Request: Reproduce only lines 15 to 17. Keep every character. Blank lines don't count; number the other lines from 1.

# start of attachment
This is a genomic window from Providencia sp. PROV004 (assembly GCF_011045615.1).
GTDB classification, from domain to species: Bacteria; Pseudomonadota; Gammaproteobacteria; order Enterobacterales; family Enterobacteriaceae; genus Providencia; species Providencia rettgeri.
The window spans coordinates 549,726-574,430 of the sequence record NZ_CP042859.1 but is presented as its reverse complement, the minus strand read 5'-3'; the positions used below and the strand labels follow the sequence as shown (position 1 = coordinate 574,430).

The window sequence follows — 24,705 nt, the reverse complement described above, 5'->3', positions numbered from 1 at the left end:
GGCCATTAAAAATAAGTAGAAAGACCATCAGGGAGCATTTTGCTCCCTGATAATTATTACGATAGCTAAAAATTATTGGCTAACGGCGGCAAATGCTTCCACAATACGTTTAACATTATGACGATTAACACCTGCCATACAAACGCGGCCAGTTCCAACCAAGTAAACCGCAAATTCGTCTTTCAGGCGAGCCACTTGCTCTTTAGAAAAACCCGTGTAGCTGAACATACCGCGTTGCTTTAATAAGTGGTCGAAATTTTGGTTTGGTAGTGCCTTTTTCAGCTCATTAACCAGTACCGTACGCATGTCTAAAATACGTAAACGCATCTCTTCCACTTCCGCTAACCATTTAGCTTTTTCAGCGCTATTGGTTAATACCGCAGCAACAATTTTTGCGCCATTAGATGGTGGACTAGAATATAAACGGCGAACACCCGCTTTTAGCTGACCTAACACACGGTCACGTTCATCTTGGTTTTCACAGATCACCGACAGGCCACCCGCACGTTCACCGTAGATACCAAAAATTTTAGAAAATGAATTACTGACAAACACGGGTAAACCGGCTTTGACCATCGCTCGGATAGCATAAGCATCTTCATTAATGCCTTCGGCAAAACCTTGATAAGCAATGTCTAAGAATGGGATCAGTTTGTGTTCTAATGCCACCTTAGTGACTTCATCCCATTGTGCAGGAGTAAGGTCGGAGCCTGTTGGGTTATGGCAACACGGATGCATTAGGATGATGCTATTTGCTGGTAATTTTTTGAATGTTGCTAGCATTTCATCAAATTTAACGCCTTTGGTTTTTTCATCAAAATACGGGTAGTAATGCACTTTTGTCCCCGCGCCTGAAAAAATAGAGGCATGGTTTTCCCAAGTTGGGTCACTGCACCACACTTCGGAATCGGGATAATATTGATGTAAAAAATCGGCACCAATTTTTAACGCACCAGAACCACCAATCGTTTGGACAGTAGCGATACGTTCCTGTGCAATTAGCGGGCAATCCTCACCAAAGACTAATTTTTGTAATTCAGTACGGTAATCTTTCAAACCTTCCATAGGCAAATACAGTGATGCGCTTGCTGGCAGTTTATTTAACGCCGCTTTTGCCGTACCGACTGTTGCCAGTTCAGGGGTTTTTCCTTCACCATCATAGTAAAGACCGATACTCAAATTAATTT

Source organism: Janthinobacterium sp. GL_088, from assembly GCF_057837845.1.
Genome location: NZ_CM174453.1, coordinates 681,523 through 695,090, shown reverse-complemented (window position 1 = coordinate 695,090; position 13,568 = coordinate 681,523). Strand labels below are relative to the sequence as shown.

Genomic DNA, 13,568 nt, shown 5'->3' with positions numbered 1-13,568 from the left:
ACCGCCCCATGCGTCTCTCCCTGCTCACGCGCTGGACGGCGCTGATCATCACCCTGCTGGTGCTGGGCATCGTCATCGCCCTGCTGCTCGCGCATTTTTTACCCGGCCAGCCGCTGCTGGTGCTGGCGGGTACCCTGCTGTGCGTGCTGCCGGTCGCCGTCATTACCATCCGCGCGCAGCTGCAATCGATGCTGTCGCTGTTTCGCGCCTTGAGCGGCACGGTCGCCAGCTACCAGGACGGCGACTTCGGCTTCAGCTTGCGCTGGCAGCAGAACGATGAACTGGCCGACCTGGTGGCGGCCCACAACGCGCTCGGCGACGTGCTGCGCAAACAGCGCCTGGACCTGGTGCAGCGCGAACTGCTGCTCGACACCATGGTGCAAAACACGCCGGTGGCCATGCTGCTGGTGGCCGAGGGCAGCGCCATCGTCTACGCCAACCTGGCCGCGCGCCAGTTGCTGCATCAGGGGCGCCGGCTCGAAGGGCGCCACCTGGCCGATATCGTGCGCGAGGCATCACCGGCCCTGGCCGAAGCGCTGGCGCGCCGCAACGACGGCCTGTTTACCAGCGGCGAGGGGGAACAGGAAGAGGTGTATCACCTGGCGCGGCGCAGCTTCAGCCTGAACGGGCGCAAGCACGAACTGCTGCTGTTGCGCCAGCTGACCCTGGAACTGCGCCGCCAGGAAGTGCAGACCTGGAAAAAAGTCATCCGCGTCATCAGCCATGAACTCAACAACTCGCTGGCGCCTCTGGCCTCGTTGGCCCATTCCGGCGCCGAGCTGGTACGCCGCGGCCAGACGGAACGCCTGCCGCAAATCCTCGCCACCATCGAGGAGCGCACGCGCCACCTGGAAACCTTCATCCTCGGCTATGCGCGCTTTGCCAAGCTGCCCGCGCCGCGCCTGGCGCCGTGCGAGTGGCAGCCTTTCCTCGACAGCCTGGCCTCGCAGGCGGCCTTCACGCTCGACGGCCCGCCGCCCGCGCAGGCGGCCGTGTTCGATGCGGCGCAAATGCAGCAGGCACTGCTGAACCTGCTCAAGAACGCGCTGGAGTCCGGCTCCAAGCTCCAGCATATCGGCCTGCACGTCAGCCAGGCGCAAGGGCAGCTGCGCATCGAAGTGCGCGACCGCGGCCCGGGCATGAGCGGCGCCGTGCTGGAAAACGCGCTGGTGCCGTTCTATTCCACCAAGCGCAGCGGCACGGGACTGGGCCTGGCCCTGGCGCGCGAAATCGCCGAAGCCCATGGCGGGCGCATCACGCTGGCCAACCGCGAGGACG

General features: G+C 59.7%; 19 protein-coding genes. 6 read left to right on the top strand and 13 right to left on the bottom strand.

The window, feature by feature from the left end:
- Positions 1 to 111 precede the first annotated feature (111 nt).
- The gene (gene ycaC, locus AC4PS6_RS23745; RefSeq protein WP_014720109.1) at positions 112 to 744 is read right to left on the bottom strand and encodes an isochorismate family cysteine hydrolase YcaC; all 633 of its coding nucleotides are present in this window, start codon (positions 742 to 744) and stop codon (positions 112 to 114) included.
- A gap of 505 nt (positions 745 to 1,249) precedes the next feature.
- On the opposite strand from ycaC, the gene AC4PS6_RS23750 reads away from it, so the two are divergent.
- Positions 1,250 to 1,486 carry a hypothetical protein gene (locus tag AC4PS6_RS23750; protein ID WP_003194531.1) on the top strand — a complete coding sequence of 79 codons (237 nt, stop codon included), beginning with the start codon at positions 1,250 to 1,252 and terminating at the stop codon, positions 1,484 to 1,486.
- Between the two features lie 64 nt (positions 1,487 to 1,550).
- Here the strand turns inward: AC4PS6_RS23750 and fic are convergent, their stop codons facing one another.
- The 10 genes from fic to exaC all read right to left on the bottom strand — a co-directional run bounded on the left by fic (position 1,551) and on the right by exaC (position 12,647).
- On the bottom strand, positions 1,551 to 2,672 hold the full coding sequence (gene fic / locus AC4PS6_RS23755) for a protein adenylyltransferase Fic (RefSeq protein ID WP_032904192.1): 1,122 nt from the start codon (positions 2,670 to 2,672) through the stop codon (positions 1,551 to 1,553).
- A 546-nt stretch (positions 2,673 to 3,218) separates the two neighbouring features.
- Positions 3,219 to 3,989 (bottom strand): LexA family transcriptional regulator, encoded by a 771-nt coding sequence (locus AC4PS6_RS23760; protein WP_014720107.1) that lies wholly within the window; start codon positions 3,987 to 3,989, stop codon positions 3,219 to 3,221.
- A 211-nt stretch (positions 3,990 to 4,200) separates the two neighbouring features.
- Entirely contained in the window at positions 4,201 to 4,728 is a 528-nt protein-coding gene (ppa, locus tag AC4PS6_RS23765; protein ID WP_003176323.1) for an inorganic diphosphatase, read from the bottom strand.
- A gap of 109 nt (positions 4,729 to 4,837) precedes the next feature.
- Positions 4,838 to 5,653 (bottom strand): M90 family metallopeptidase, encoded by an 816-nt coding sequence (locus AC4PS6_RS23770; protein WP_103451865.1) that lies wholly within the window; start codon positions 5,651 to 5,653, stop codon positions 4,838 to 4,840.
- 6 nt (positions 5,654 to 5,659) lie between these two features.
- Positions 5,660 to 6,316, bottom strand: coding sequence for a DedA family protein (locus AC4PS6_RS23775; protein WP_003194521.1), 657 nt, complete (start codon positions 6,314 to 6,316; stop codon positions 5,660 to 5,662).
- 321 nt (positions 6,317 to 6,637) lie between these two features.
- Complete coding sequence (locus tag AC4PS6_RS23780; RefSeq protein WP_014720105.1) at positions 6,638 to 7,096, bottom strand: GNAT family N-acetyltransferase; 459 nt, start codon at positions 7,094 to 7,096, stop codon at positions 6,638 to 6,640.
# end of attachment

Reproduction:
- On the opposite strand from ycaC, the gene AC4PS6_RS23750 reads away from it, so the two are divergent.
- Positions 1,250 to 1,486 carry a hypothetical protein gene (locus tag AC4PS6_RS23750; protein ID WP_003194531.1) on the top strand — a complete coding sequence of 79 codons (237 nt, stop codon included), beginning with the start codon at positions 1,250 to 1,252 and terminating at the stop codon, positions 1,484 to 1,486.
- Between the two features lie 64 nt (positions 1,487 to 1,550).